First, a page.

The Digital Generation: Millennials and Social Networking


Millennials have always had what we consider modern technology today as a part of their lives. They have grown up with tech and they consider it to be an extension of themselves. I’m sure this doesn’t surprise anyone that has ever watched a teenager talk, text, tweet, Instagram, and Snapchat all while listening to Pandora or Spotify while typing into their old school laptop or new tablet devices.

Millennials are also called Gen Y and are considered to be anyone born after 1980 and until around the year 2000.

The Digital Generation: Millennials and Social Networking image Millennials Article Photo Image Credit Michael Coghlan

Image Credit: Michael Coghlan

Digital Natives

Five years ago when others might have been making fun of people on Twitter for tweeting what they had for lunch or wondering what this Facebook thing was all about, the Millennials were pioneering their way into the newly discovered lands of social networking. They are the digital natives, while the older generations are the digital immigrants.

They are prepared, or at least well-adapted, for the rapid pace of change that comes with social networking. Some of the adaptations and a few stereotypes have been written about and talked about for the last few years—“they don’t have a hard work ethic” or “they won’t put in the hours to get ahead” or “they don’t respect authority.”  Some, or all, of these stereotypes might be true. However, the same can be said about any generation.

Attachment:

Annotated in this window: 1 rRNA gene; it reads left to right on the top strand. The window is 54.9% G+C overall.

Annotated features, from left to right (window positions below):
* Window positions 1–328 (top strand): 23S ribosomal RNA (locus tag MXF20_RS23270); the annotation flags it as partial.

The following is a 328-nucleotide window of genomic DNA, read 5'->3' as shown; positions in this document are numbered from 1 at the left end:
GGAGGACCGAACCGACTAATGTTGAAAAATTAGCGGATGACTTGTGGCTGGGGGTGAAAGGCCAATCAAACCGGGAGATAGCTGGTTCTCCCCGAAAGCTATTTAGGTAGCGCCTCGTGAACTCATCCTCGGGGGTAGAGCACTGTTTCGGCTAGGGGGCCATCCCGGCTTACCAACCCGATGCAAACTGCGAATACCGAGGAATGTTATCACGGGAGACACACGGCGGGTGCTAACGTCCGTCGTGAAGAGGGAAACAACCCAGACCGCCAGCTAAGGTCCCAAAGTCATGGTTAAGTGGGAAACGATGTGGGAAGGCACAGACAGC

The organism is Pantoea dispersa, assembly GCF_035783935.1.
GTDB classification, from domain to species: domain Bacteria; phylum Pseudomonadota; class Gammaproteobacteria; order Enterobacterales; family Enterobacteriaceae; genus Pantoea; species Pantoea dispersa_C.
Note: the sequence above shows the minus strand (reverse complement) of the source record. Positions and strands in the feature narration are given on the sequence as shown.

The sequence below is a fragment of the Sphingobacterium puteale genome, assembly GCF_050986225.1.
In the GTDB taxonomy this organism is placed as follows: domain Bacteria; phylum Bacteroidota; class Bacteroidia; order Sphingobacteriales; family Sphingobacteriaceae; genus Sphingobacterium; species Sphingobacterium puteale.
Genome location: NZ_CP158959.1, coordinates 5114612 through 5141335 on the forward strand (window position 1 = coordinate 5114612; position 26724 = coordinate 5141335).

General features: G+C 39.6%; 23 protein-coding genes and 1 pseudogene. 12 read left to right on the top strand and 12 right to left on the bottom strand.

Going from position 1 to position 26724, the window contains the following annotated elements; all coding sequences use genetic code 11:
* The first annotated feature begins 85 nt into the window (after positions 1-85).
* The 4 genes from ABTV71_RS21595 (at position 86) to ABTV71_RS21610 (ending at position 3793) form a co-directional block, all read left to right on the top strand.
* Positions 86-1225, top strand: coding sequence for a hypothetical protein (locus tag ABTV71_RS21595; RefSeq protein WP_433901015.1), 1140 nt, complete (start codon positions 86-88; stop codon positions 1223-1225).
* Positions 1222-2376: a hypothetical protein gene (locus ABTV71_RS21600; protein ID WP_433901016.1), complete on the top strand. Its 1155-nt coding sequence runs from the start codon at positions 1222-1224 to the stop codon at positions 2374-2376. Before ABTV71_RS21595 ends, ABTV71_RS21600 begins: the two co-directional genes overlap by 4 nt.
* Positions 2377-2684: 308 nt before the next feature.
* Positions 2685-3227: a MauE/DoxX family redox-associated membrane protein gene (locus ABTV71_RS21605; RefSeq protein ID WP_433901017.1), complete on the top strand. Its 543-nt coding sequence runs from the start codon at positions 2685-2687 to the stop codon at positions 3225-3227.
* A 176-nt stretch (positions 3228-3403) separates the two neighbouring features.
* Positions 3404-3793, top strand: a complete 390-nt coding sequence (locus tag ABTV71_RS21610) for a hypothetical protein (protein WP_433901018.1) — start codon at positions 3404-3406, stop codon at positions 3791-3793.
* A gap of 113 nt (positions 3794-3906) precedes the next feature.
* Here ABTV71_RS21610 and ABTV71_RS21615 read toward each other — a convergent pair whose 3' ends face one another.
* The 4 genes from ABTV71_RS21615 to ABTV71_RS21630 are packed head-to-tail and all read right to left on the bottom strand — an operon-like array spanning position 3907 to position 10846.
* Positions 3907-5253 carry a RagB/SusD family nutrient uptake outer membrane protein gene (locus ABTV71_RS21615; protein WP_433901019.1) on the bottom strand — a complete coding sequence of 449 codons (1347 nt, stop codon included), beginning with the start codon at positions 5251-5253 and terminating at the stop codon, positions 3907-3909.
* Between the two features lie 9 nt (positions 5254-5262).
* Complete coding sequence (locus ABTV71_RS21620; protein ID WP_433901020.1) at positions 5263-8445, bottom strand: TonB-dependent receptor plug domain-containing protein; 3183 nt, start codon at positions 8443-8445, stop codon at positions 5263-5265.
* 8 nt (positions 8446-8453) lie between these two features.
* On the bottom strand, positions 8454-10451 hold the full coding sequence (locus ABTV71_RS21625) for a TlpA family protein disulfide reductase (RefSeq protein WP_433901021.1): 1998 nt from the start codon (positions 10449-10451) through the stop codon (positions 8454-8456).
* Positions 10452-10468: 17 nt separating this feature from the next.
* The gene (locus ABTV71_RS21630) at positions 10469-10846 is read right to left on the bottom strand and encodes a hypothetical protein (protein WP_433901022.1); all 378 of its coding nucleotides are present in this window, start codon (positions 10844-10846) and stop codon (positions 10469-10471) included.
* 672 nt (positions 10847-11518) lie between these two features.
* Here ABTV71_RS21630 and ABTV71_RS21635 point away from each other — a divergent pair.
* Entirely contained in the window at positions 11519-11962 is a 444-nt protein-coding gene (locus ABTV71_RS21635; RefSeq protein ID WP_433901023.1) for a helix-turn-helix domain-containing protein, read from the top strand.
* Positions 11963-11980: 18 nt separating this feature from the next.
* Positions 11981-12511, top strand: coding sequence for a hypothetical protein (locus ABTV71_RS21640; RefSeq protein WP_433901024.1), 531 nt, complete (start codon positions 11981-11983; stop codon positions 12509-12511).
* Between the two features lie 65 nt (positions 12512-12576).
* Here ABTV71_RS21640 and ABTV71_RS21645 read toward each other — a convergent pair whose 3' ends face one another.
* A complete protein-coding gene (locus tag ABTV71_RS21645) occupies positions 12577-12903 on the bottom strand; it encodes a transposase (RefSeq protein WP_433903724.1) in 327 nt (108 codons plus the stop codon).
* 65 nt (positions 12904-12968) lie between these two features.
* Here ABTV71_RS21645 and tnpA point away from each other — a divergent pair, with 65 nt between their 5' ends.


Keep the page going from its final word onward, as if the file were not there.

There are a few things that Millennials know and react to on a daily basis that potential hiring managers probably already know. These four points define them to some extent. Social networking plays a significant role in the first three and probably plays a bit part in the fourth point:

Characteristics of Millennials

1. Mobile – It’s a mobile world. The world is shifting … very quickly … to a mobile environment.

  • BOX: In the last 2 years mobile internet usage has increased by 60.3% to 818.4 million. Source: GlobalWebIndex
  • Social Networking TIP: Employers should be aware of the fact that Mobile is going to happen. Make sure content is optimized for a mobile experience. Let Them Work!
  • Social Networking TIP: Vendors should help by creating solutions that cater to the mobile users. For employees, customers and partners.

2. BYOD – It’s a fact. People WILL bring their own devices.

  • Millennials may think this is a birthright and the smart IT departments are adapting.

    • Harsh Reality: If access is blocked, they will use their mobile devices under their desks or outside on breaks.
    • Social Networking TIP: Employers should create policies and procedures to handle the influx of devices. Not necessarily bend over backwards to accommodate everything, but to be realistic and support commonly used devices.

3. Social Change & Social Action – Millennials may not have the hippie mentality of the 60’s (they can’t afford to), but they do expect their efforts will make a difference. They are willing to use social networking to its full extent to effect change.